Hello New Opportunities!
When you think of negotiating a job offer, most people immediately think of salary and getting the most money. Unfortunately, money only goes so far, and corporations are limited by the amount they can pay you. Because of this, understanding some of the less asked for but extremely valuable benefits that can be included in a job offer is essential to getting the most out of your next contract.
Unfortunately, the majority of people accept a job without any attempt to negotiate a better job offer. According to this article by The Washington Post, only 38 percent of millennials negotiated their first job offers, 48 percent of Baby Boomers negotiated their job offers, and 46 percent of Gen Xers negotiated their current job offers. However, the vast majority of employers expect potential employees to at least attempt to negotiate a better job offer. With so few being willing to negotiate, NPR estimates that failing to deal can cost you between 1 million and 1.5 million dollars over your lifetime!
Now that you see how much money and benefits you may have been leaving on the table, it’s important to look at negotiating some of these essential items in your next contract.
It obviously needs to be listed but should not be your only focus. When negotiating a salary, always aim for more than you feel you’re entitled, and be ready to support your request with supporting information. Information presented should include industry norms as well as your experience and the value you will bring to the company.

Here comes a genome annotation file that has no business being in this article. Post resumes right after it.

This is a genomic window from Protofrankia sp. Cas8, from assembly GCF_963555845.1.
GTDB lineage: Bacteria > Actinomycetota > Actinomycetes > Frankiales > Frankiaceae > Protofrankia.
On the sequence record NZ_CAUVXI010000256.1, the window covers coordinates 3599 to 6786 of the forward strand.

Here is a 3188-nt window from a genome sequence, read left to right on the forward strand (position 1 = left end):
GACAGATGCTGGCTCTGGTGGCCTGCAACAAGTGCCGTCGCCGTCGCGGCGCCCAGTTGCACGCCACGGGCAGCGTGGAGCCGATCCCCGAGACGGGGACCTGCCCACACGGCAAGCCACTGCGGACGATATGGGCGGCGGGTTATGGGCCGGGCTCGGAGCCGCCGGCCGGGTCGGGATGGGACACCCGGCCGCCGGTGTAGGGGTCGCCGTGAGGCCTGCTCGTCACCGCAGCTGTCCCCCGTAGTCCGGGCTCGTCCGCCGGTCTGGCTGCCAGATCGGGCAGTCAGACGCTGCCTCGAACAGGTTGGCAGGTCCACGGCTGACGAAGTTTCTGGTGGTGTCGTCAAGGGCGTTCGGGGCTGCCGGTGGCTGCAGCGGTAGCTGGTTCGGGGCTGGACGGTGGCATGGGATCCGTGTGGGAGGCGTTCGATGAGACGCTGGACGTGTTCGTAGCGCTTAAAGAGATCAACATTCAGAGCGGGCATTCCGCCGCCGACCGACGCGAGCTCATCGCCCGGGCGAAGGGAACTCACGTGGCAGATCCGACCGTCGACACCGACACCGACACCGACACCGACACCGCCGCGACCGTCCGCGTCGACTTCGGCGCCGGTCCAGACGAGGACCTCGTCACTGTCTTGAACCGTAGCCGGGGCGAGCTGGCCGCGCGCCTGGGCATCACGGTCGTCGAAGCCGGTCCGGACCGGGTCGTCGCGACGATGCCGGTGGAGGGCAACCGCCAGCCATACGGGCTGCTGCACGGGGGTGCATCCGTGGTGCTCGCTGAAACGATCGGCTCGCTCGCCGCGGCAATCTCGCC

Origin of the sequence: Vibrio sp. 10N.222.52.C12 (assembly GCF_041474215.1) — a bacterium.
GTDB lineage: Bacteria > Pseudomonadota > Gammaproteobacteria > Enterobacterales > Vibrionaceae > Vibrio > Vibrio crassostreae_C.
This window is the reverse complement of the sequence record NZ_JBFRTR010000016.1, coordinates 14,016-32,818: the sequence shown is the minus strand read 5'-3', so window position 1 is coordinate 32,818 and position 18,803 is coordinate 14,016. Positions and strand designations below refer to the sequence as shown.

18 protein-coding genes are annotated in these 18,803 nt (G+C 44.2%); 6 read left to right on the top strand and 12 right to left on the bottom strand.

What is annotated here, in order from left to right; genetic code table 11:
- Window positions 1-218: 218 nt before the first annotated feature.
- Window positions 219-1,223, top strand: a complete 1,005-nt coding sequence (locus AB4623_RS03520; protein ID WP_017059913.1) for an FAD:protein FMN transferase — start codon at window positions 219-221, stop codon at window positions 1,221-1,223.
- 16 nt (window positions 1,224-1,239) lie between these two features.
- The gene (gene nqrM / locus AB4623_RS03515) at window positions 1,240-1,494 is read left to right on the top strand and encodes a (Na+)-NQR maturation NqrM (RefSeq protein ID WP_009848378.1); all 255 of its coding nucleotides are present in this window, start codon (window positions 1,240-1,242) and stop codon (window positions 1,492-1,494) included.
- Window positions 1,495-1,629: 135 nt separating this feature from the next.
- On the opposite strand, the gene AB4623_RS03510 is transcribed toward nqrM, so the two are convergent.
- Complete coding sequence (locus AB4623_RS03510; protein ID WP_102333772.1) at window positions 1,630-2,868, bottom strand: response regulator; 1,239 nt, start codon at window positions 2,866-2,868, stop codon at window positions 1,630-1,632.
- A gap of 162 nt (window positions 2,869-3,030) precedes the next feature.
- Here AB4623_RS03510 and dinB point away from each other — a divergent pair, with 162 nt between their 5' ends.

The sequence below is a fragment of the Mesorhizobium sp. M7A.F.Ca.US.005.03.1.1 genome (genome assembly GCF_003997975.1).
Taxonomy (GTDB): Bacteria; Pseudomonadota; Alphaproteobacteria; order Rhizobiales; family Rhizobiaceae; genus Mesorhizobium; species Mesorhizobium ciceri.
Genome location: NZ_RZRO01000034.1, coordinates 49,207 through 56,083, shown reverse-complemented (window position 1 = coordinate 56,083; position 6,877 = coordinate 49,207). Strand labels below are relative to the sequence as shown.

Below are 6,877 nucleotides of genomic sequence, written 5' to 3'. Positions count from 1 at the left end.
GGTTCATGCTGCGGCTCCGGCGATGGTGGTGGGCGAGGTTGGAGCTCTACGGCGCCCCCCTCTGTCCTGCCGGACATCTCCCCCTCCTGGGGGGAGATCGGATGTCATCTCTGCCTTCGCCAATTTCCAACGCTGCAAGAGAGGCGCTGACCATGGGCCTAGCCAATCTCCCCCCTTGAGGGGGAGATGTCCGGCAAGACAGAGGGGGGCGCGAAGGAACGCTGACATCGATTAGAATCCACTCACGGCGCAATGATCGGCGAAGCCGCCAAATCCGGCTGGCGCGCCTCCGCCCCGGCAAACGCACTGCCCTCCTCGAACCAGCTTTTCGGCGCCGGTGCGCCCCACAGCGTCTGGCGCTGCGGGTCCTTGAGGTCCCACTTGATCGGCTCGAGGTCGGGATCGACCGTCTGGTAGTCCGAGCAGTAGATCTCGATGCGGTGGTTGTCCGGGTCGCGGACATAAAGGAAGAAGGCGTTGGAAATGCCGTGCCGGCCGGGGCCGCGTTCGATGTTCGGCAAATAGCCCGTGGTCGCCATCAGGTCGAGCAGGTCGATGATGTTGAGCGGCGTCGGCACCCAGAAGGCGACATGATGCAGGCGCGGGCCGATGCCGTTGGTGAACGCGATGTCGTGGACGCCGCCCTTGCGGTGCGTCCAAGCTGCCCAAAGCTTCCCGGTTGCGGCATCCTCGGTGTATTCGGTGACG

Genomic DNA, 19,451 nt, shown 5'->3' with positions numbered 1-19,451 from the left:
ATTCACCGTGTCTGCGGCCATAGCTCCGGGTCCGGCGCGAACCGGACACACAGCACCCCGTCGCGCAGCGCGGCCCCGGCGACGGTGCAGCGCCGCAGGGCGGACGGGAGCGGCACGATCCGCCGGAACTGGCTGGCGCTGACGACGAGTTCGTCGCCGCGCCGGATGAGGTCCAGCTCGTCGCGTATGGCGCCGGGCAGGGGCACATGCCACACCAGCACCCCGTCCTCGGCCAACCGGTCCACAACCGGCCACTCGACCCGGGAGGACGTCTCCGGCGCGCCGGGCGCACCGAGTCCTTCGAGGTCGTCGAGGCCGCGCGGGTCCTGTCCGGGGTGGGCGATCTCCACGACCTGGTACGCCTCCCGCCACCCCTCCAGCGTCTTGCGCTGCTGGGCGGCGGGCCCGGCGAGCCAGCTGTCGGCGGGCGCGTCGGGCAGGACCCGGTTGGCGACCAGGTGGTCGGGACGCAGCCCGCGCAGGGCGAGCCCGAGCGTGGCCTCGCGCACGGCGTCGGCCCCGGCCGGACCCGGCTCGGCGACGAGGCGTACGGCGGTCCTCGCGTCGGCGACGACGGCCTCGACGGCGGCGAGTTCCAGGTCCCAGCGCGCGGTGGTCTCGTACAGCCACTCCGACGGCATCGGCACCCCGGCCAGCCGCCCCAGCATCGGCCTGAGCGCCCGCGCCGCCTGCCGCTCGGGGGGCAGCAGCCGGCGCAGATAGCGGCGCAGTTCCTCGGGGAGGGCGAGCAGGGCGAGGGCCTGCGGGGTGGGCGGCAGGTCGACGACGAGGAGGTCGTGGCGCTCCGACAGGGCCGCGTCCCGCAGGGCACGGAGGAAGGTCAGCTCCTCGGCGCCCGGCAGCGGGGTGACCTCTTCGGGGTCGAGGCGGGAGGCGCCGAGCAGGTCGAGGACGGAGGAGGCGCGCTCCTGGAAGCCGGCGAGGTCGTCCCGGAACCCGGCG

Because salaries are commonly tied to a company’s pay structure, hiring managers often have more flexibility in the form of a sign-on bonus rather than permanent salary increases. Because other people within the company can be negatively affected by you having a higher starting salary, hiring managers are more willing to offer you a lump sum sign-on bonus to sweeten the job offer.
With the increasingly high cost of post-secondary education, many employers offer job offers focused on reimbursing employee education expenses. Some employers may offer to help pay off your student loans, while others will agree to pay for additional education and certifications. Don’t dismiss the benefits of educational reimbursements because the most significant investment you can make is in yourself. If your employer is willing to subsidize or pay for your education, that’s a win-win for everyone!
Even though most Americans are reluctant to take vacation time, some of the most well adjusted and successful employees have an outstanding work-life balance. It’s essential to make time for yourself outside of work to regroup and relax so you can come back to your employer refreshed and energized. Because attaining additional vacation time is often easier than additional salary, asking for a week or two is certainly something you may be successful in receiving.
Depending on how far away you live, your employer may be willing to subsidize you with a vehicle allowance or a company car. With the increase in telecommuting options, a flexible schedule may be a more viable option for your situation. Rather than coming into the office five days a week, you may be able to negotiate to work from home three of your five days, which can save you significant commuting costs.
Most of us don’t realize the amount of value and benefit we can bring to a company. During a negotiation, the employer is trying to entice you to work for them while offering you the minimum. Don’t be afraid to show your worth to the company and back it up with statistics and your experience to get the best job offer you deserve.